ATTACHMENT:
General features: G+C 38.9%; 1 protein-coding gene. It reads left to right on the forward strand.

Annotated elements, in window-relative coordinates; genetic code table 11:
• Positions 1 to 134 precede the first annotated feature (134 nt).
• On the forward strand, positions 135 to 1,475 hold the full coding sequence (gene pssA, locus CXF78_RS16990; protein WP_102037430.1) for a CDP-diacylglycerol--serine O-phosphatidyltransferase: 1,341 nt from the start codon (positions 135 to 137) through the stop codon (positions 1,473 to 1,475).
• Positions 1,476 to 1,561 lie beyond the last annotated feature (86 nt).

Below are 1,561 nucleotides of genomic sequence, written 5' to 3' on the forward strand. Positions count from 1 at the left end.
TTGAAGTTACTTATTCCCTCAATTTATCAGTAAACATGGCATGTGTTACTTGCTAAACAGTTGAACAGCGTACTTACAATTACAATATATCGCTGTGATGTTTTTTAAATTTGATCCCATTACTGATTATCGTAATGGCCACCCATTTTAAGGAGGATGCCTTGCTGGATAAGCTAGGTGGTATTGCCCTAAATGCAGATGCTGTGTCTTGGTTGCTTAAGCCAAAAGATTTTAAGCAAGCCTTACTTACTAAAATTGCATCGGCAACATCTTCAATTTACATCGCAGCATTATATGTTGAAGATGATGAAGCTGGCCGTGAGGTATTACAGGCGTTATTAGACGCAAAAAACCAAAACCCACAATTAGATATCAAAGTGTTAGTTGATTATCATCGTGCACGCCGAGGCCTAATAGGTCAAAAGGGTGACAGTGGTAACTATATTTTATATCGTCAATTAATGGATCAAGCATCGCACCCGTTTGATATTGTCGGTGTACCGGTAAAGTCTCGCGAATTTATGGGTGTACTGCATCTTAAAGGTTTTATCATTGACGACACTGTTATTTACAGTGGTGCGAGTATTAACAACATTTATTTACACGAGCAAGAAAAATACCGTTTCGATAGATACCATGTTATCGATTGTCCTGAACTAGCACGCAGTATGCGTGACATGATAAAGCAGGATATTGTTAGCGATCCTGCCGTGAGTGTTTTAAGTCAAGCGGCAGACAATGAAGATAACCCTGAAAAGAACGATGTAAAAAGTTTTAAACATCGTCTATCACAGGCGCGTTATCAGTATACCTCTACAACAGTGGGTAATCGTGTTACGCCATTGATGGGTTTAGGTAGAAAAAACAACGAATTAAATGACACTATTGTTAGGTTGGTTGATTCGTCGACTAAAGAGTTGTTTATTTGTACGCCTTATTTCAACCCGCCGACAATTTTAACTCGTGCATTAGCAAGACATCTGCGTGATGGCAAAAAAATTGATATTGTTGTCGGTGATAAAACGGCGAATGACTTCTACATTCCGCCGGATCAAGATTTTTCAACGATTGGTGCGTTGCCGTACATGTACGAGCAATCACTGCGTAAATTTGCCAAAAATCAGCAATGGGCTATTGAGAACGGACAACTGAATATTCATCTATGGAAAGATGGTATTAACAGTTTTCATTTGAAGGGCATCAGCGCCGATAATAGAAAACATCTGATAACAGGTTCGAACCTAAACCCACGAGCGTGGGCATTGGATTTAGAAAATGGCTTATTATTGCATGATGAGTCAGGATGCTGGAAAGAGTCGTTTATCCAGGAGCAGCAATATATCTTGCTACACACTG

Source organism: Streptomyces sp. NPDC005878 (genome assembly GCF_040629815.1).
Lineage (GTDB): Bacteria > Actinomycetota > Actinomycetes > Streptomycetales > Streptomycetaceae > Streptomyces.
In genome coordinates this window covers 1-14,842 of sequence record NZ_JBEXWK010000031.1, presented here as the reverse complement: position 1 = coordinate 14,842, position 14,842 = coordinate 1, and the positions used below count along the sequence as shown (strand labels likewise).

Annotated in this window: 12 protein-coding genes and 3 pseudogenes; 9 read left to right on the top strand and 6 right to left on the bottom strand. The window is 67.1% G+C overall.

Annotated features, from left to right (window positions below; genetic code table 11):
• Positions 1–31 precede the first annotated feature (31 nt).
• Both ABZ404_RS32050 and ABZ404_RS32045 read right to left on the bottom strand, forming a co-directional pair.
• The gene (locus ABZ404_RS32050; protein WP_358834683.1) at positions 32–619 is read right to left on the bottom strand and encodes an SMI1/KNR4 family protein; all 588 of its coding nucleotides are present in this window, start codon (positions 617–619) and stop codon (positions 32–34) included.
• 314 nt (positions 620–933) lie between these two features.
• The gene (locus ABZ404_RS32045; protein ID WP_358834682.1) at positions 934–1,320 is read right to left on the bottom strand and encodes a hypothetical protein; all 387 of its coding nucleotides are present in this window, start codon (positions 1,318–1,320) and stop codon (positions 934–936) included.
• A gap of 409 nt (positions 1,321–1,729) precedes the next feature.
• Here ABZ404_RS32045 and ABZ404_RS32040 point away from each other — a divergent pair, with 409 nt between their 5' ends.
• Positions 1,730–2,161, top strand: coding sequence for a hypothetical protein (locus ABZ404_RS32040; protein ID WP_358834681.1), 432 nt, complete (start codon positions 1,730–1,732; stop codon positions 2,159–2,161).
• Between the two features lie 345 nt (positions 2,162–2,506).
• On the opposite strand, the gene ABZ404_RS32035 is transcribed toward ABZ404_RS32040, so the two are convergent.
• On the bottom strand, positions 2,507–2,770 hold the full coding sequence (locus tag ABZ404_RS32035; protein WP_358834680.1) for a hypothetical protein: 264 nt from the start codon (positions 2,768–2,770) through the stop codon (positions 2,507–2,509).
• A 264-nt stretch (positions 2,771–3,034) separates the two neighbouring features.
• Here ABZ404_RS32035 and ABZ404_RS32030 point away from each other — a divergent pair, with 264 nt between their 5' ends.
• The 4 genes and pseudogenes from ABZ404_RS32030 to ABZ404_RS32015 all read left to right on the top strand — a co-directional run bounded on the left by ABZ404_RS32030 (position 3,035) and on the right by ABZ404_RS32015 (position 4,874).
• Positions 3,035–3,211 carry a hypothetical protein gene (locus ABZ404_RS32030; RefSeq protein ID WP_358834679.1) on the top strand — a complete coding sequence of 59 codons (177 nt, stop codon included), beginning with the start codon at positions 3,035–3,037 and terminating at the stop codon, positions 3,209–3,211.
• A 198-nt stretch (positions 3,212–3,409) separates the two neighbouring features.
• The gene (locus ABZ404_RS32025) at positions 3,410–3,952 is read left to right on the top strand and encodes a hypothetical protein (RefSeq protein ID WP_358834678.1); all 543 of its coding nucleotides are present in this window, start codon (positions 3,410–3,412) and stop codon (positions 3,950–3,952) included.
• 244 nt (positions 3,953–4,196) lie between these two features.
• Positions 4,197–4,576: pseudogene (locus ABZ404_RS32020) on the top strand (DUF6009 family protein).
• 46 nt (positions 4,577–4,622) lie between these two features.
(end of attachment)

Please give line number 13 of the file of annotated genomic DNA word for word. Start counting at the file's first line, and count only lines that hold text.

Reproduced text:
• Positions 1–31 precede the first annotated feature (31 nt).